uring the Confederate era, was born at Charleston, March 12, 1809, and died at that city March 8, 1880. He was the son of William E. Hayne, and the grandson of Isaac Hayne, the martyr, who was executed without trial by the vindictive and inexorable order of Lord Rawdon and Lieutenant-Colonel Balfour, under the charge of having browar of 1812, and her grandfather was Maj. Robert Ellison, of the continental army, who was captured by the British and confined for some time at Charleston with Isaac Hayne, who became a martyr to the cause of independence. Mayor Smyth was graduated at the college of Charleston with first honors in 1858, and then entered mercantil the Butler Guards, and was a participant in all its battles, is a native of Colleton county, S. C., born August 24, 1834. He is the son of Thomas D. and Frances (Hayne) Stall, both natives of South Carolina, his mother being a member of the illustrious family whose name she bore. He was reared in Colleton county and at Charlesto
e of peace except in driving them out of the land. Weary of Chap. XXIV.} 1781. July 13. ceaseless turmoil, Rawdon repaired to Charleston, and, pretending ill health, sailed for England, but not till after a last act of vengeful inhumanity. Isaac Hayne, a planter in the low country whose affections were always with America, had, after the fall of Charleston, obtained a British protection. When the British lost the part of the country in which he resided and could protect him no longer, he rzen, and led a regiment of militia against the British. Taken prisoner, Balfour hesitated what to do with him; but Rawdon, who was Balfour's superior in command, had no sooner arrived in Charleston than, against the entreaties of the children of Hayne, of the women of Charleston, of the lieutenant-governor of the province, he sent him to the gallows. The execution was illegal; for Aug. 4. the loss of power to protect forfeited the right to enforce allegiance. It was most impolitic; for it u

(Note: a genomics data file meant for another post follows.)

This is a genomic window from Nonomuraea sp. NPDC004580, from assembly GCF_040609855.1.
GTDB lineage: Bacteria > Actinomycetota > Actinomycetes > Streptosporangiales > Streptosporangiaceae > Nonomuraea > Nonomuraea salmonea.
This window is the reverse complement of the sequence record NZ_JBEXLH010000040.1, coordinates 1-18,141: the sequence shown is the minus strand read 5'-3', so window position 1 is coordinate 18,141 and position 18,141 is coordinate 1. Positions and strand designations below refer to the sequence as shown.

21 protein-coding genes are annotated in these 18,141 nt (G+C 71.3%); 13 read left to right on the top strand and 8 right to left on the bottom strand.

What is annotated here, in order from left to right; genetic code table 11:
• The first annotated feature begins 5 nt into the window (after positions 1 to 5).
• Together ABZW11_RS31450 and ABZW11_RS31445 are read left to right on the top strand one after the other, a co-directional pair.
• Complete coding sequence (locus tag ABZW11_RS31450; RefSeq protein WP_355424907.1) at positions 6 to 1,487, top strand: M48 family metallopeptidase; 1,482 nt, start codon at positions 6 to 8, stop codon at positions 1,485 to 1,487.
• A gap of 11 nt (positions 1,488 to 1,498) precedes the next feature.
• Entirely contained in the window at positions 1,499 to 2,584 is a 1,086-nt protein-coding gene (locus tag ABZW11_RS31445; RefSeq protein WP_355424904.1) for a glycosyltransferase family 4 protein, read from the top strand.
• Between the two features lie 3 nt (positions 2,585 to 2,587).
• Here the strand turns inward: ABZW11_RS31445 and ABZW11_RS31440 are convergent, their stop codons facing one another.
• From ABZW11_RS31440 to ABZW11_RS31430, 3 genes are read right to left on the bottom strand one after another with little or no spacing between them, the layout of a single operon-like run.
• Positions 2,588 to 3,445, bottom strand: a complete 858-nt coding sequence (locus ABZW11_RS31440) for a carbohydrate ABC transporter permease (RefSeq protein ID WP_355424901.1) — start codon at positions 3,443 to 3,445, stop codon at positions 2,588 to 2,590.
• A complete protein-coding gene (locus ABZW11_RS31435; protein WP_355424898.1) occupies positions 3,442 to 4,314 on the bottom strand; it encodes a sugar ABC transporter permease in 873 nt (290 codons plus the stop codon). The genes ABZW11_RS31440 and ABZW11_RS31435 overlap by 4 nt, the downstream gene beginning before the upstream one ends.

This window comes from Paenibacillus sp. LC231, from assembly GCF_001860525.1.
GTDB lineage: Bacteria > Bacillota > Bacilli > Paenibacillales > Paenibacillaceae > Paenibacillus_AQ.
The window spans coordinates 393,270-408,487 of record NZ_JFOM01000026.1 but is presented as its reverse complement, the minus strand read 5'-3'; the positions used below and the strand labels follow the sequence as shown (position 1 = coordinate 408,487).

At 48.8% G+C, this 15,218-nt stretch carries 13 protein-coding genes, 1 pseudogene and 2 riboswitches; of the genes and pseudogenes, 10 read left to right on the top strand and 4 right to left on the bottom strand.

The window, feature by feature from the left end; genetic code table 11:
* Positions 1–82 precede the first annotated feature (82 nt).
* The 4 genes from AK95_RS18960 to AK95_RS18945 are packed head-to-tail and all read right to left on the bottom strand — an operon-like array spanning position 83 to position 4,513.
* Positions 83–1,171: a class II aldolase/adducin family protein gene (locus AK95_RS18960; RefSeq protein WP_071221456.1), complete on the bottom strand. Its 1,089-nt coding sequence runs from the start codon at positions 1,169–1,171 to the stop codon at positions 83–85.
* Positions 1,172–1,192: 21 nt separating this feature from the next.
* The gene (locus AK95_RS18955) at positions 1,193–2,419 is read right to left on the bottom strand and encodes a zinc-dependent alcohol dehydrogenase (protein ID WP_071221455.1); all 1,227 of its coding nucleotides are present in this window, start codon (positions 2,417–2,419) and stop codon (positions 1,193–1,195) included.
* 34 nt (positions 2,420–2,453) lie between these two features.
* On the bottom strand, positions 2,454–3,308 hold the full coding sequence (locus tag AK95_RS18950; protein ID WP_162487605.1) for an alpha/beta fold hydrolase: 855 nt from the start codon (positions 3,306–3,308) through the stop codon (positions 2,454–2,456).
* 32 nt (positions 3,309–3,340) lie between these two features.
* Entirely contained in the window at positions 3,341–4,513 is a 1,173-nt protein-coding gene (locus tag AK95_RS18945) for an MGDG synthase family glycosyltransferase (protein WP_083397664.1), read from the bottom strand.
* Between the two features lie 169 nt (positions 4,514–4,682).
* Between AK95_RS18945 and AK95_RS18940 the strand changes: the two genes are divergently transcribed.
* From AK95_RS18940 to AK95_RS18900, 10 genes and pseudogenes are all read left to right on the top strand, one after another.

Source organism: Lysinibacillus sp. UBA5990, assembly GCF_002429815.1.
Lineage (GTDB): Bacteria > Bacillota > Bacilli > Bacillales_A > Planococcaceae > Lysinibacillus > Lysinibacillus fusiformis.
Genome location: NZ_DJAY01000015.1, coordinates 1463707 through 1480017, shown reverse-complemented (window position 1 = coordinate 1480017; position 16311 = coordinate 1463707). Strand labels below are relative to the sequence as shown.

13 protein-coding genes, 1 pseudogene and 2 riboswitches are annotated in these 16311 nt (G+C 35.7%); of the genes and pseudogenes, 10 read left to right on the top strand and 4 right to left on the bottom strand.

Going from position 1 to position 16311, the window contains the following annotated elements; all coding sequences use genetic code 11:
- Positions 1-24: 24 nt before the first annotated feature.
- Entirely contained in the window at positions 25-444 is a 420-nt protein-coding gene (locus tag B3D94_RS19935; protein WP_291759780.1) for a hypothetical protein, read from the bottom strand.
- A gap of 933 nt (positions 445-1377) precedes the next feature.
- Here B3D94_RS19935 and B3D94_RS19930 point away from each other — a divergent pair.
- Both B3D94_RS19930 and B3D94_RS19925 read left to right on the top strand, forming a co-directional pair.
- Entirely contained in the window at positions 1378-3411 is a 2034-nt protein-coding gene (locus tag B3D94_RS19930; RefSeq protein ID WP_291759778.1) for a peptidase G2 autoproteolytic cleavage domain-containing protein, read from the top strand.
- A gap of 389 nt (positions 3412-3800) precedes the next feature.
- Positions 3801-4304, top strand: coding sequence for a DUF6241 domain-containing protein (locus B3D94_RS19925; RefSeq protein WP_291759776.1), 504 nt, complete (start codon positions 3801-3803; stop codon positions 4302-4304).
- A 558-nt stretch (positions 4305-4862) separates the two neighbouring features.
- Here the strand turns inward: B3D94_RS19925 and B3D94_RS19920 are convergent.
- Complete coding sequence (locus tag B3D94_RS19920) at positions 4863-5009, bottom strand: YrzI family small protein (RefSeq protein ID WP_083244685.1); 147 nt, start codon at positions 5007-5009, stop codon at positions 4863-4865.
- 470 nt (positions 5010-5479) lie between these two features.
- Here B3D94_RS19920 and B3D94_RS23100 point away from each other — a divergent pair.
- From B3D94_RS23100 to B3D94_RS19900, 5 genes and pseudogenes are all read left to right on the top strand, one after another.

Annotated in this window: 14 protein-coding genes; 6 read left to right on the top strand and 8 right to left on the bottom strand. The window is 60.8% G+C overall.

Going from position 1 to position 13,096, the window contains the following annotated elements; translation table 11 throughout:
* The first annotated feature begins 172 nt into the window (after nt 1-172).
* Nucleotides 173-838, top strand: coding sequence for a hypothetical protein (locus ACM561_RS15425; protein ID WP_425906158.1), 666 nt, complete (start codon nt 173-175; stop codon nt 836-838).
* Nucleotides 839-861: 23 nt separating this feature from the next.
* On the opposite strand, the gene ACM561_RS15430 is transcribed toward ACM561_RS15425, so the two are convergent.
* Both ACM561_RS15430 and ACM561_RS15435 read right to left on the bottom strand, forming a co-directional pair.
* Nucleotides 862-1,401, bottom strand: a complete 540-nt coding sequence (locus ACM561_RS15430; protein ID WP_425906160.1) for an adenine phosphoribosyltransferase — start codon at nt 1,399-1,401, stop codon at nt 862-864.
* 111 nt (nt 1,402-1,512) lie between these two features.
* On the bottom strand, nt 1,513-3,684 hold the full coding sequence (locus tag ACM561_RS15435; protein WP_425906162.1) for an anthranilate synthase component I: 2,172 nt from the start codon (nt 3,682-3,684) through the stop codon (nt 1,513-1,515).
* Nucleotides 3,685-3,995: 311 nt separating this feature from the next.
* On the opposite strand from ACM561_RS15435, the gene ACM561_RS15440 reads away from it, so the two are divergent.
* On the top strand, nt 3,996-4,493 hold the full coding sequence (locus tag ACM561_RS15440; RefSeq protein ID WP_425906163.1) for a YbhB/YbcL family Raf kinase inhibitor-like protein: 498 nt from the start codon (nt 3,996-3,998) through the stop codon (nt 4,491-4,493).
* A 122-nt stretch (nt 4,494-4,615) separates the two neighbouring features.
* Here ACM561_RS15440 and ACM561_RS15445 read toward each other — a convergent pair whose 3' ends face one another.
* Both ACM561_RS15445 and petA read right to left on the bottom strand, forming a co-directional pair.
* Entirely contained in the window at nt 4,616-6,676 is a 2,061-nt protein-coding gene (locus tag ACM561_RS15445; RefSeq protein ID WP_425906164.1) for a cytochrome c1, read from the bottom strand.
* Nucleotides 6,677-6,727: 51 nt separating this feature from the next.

the two policies set forth in the annual Message Mr. Attorney Black said we must execute the laws. I, said Mr. Floyd, could not quite bow to that, Mr. Buchanan said, this question of the forts is a question of property. I agreed to that. I said more. I said, I am your Secretary, and have in my hands this property of the forts. I will turn over to my successor that property inviolate. I know these people of South Carolina. I went to school among them.--I know they are not thieves. Isaac Hayne, Mentganit and F auk Pickeus are good men — they are greatmen — and I will back their honesty and integrity, it necessary, with my blood. But I cannot consent that you place among them a military power that would choke them to the ground. At a subsequent interview with the President, he said to me: --"Mr. Floyd, what about sending recruits to Charleston I" Said I, "Nothing about sending recruits." "Don't you intend to strengthen the forts at Charleston?" he asked. I replied "I do not."
staid at home under the impression that they would not be compelled to engage in the war; but finding that they were compelled to fight, they determined to fight by the side of their countrymen, and not against them. Many who had even taken the oath of allegiance, on the condition, either expressed or implied, that they would be allowed to remain quiet at home, considered themselves absolved from their engagements by this new proclamation. Among others who stood in that category was Colonel Isaac Hayne, who was afterwards captured and executed by Lord Rawdon, whose name has been held in execution from that day to this by the whole continent of America. The Yankees have written nearly all the books that have been published touching the revolution of 76; and there is not one of these books in which the conduct of Lord Cornwallis is not severely reprobated. The idea of drafting men against their will to fight against their own countrymen, and probably to kill or be killed by some of